To overcome your fears, face them head on. That’s the conventional wisdom, anyway. If you’re scared of public speaking, then get up and give a speech. But what if every time you talk, even just with a friend, there are moments when your voice gets stuck on a single sound?
One new group forming in Nashville says that fear has the same cure: Get up and give a speech.
They’re hoping to soon become just the third chapter of the public speaking club Toastmasters International that’s geared specifically for people with a stutter, after groups in Sydney, Australia, and London, England.
Communication Is “A Basic Human Need”
Jack Henderson served as an emcee of sorts at a recent introductory meeting. Henderson is a gregarious guy with a broad smile — and a stutter. It’s always been there, always will be, but he’s gotten very good at working around it. He’s a speech and language therapist with a background in theater who does improv comedy on the side.
There’s a joy in communicating and being understood. Henderson calls it a basic human need. But he says lots of people with the same speech issues are often too scared to speak. They’re worried they might not say the word they want to, he says, and they’re worried about other people “might laugh, or turn away, or finish what they’re saying for them.” Those people need a safe place, which is what Henderson hopes the Toastmasters chapter can become.
At the meeting, members take turns giving short speeches. Afterwards, they’re given feedback on grammar and how closely they held to certain time limits. At most Toastmasters meetings, there’s also a count of how many times each person resorts to filler sounds like “ah” or “um,” but in this group, those are only counted if a speaker specifically makes the request.
That’s because what sounds like “um” or “ah” may actually be the start of a stutter. Or, even if it is a filler sound, it could be buying time while the person mentally switches gears from a word they feel is about to get caught in a loop to one they know they can say fluently. In this group, whatever technique helps you use your voice is welcome because using your voice might just help you be yourself.
Coming Out Of Hiding
Take Eugene Johnson, for example. His experience was the impetus for forming this chapter. He’s an accomplished man, with multiple degrees, and, as he says, a natural urge to interact. But for years he retreated inward.
“I’d been a member of my church for thirteen years but never joined a ministry,” Johnson says, explaining that he lacked the confidence to risk tricky conversations. He describes himself as a natural extrovert who’d adopted the habits of an introvert because of his stutter. Eventually, that extroverted nature pushed Johnson to get in front of groups and just try to talk. He found he could do it — and he joined not one, but five ministries at his church.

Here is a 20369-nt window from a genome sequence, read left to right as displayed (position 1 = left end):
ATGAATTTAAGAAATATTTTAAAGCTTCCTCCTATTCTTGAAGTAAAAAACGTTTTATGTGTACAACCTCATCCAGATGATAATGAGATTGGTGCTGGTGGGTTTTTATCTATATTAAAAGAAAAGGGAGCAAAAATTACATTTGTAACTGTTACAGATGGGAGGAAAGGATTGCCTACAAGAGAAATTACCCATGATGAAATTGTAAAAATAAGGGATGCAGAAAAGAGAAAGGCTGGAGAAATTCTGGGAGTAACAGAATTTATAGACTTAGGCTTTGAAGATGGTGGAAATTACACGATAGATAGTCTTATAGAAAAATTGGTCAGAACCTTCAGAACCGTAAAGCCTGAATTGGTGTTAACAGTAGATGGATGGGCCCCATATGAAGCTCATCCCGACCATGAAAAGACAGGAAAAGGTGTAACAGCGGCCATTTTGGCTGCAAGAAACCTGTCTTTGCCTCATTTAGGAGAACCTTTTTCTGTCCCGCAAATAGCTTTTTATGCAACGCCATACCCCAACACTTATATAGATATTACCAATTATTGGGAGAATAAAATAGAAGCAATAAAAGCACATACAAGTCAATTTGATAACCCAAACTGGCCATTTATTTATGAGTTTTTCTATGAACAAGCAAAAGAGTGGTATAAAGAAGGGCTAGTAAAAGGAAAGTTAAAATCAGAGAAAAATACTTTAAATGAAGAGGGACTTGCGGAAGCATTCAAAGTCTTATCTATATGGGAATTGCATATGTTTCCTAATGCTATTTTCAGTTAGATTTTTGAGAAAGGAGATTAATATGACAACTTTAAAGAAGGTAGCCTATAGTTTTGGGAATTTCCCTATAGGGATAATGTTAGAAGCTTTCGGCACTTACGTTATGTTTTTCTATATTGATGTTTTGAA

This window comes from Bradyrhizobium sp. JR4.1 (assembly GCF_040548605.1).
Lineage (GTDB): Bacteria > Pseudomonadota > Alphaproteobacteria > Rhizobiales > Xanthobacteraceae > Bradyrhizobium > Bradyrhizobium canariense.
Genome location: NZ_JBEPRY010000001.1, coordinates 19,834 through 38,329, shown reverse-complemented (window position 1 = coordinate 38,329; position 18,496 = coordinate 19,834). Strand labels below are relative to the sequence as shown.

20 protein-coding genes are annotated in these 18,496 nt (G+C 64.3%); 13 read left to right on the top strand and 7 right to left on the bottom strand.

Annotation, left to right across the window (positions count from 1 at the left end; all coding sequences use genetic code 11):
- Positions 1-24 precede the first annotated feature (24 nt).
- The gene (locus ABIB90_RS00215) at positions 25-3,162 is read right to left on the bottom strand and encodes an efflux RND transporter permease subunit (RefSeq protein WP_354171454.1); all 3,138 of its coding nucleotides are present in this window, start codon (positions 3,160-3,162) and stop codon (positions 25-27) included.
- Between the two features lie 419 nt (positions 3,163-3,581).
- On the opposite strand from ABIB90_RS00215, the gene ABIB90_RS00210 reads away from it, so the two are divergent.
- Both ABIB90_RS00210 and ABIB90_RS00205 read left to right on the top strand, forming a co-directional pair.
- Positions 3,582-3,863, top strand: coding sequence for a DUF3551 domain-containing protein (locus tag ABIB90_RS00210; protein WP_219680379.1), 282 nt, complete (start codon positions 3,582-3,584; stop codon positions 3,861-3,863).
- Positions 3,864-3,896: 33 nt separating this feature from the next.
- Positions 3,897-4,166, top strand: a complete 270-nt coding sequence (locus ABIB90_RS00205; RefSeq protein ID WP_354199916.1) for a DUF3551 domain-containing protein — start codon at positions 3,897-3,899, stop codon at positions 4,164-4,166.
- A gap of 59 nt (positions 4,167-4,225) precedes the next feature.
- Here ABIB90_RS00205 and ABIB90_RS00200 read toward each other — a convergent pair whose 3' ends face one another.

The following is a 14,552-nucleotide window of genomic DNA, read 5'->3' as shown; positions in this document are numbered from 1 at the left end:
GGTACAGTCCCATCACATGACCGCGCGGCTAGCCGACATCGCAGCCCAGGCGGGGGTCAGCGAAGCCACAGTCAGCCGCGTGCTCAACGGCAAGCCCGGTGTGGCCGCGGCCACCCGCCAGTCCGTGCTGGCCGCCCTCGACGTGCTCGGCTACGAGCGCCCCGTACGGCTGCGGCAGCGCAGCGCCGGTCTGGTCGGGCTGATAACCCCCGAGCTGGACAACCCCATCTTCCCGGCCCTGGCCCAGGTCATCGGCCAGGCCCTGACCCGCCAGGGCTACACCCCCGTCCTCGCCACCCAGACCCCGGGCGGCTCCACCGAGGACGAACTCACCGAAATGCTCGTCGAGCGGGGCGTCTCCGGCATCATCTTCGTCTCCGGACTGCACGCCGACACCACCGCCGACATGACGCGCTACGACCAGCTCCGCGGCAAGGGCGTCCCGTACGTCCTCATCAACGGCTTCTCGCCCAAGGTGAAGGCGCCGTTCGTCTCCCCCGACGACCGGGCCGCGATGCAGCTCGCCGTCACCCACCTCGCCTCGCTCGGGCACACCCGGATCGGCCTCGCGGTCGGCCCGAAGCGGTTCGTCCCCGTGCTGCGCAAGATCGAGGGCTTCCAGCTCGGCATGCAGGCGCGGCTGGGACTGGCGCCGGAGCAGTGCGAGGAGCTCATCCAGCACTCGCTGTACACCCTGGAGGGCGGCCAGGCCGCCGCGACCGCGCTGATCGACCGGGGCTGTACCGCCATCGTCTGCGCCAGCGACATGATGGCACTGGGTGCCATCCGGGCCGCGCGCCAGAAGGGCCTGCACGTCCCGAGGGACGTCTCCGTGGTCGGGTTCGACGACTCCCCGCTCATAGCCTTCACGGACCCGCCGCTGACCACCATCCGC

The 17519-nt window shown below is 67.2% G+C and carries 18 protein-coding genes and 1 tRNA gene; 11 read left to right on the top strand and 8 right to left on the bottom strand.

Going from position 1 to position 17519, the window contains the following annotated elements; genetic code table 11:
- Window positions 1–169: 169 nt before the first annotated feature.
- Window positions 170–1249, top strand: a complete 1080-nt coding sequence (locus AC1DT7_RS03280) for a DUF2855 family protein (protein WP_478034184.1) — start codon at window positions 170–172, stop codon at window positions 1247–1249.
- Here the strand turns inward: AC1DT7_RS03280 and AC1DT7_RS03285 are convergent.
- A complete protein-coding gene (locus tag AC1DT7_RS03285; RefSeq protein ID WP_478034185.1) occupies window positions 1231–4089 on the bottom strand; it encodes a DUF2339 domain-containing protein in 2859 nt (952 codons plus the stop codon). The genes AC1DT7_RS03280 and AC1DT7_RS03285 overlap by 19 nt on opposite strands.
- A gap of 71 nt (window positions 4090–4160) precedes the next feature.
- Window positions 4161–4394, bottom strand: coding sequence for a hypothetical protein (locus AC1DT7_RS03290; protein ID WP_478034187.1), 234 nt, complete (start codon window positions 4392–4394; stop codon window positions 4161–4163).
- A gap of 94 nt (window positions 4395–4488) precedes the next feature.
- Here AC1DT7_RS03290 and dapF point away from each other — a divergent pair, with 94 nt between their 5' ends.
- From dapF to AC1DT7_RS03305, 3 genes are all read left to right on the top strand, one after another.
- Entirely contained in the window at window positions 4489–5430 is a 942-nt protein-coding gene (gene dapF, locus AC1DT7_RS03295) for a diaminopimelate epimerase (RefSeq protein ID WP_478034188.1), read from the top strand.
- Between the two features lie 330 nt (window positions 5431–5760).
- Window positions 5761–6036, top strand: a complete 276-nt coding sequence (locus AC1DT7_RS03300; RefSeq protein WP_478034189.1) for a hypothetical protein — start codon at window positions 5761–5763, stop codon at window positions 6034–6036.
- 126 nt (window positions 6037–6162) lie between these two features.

Now, he wants to see other people like him come out of hiding. So, at the introductory Toastmasters meeting, Johnson stood in front of about 30 people and talked about simple, everyday things that used to intimidate him.
“I can go to a restaurant now as opposed to having to study, to settle for what I can pronounce. I can call up that lady at Amazon.com or wherever and demand a refund for the money that I’ve overspent or that I shouldn’t have been charged in the first place.”
After the prepared speeches comes a chance for anyone to come up front and speak off the cuff for one to two minutes. At the call for volunteers, Fifi Appih raised his hand from the back of the room so tentatively that almost nobody saw.
Appih says he could feel his adrenaline surge even before he raised his hand. It wasn’t like the other times the man from Ghana had visited public speaking groups, only to sit silently. This time was different. This time, he wasn’t the only one with a stutter.
“I just decided to just go for it and, yeah, it was pretty scary, I’ll tell you that,” he says. “I was shaking. And I didn’t think I could even talk for a minute.”
Once he reached the front of the room, Appih took a deep breath and shared a very personal story about the time a friend died in high school. He talked for a minute and 30 seconds. Appih says that’s the most outspoken he’s been in a very long time.
So how did it feel to make that leap? Appih grinned as he compared it to a base jump: very scary, but a thrill that he really enjoyed. Then he waved a piece of paper in his hand: a membership application. He’s going to join.
[box]A Few Facts About Stuttering
Stuttering is not always the quick repetition of a sound. It can also take the form of an elongation (“mmmmmmmmany”) or even silence as the speaker struggles to form the sound.
According to the Suttering Foundation, roughly 1 percent of the population stutters.
Men with stutters outnumber women four to one.
Most people who stutter can sing or whisper without a stammer, but the reason for that difference hasn’t been pinned down. [/box]